Family Fostering Partners uses cookies and analytical tracking in order to improve your experience on our website. Please provide consent for this process by clicking the consent button below. You can opt-out at any time by visiting familyfosteringpartners.co.uk/opt-out.

New Year’s Resolution to become a Foster Carer?

Christmas is a time when thoughts are focused on family and children and possibly on the New Year ahead. So now the tree and decorations are down for another year, these thoughts may now have developed into New Year Resolutions.

For some people, these resolutions have included a decision to take positive steps towards doing something to help those in society who are less fortunate, such as vulnerable children. For a few, this may have gone as far as finding out about becoming a foster carer, If this is in your mind, you are quite rightly very excited about the challenges ahead and the positive difference you personally can make to the life of a child.

To give you the best chance of success with your resolutions, and without wanting to dampen your enthusiasm for the journey ahead (because we desperately need more of the right sort of foster carers), we think that there are a few things you should consider before making that first phone call to a fostering organisation.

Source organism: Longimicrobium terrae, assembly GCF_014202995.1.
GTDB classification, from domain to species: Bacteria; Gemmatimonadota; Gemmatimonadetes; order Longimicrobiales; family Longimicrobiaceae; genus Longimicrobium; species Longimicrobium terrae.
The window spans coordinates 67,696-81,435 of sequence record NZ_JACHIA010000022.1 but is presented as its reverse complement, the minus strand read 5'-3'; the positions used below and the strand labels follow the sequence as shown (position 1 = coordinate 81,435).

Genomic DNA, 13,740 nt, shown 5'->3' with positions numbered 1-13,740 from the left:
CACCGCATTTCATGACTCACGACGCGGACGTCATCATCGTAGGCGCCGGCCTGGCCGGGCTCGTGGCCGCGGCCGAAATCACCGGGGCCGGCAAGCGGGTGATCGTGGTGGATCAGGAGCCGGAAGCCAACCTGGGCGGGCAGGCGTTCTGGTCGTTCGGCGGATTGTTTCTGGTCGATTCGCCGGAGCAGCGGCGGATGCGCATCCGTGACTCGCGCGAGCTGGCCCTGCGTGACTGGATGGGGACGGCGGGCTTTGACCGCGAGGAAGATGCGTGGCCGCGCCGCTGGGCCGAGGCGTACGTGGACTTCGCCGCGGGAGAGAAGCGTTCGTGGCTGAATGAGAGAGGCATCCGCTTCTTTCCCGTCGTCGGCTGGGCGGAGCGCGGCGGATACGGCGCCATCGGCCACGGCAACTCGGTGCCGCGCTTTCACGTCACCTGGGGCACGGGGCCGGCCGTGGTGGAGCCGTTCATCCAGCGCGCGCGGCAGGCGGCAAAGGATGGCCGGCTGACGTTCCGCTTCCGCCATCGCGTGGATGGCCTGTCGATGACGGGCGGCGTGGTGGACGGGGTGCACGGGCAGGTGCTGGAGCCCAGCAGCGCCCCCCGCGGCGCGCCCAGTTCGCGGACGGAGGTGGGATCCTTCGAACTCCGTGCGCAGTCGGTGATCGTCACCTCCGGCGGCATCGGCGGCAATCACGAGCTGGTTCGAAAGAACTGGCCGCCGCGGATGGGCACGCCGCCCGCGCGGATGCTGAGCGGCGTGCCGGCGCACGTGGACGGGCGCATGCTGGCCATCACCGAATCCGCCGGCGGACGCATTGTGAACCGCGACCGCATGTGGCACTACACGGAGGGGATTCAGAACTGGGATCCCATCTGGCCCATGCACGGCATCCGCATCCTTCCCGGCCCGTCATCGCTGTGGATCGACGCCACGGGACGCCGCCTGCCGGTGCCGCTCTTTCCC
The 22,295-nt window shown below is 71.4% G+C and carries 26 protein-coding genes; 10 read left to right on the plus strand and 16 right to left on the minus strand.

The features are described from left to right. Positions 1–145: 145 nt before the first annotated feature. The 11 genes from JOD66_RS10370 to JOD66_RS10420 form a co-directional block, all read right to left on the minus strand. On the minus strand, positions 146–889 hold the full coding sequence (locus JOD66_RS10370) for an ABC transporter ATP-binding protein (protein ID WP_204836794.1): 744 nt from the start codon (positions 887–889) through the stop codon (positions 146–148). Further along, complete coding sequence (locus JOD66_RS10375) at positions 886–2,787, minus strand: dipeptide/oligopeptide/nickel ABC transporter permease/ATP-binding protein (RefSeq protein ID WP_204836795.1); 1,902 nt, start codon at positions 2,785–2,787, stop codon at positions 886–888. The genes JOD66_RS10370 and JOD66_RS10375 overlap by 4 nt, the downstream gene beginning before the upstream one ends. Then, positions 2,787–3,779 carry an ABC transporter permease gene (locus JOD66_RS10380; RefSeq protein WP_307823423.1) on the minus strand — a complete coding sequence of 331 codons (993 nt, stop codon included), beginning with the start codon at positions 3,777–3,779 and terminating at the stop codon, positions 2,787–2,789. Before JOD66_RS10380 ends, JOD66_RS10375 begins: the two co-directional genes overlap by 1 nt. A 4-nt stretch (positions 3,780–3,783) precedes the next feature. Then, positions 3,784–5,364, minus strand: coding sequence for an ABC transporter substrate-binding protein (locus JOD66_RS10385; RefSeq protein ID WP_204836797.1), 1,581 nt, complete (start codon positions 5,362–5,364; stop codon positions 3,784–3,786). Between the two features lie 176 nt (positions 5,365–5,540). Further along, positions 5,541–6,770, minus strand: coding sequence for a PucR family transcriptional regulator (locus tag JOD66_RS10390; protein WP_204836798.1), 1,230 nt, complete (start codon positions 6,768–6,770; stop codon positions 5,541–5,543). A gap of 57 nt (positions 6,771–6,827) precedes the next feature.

Our top 10 important things to consider about becoming a foster carer.

  1. The first and obvious one is do lots of research on fostering to find out what precisely is involved. There are lots of myths and misunderstanding surrounding foster care so make sure you are possession of the facts. For example: some people want to help vulnerable children, but dismiss fostering because they think it is voluntary and they cannot afford to do it. A generous fostering allowance makes fostering possible for most. Website such as this one is a good source of information.
  2. Understand from the outset that fostering is a 24/7, 365 days a year task - an extremely rewarding task, but like anything that is worthwhile in life you have to work at it.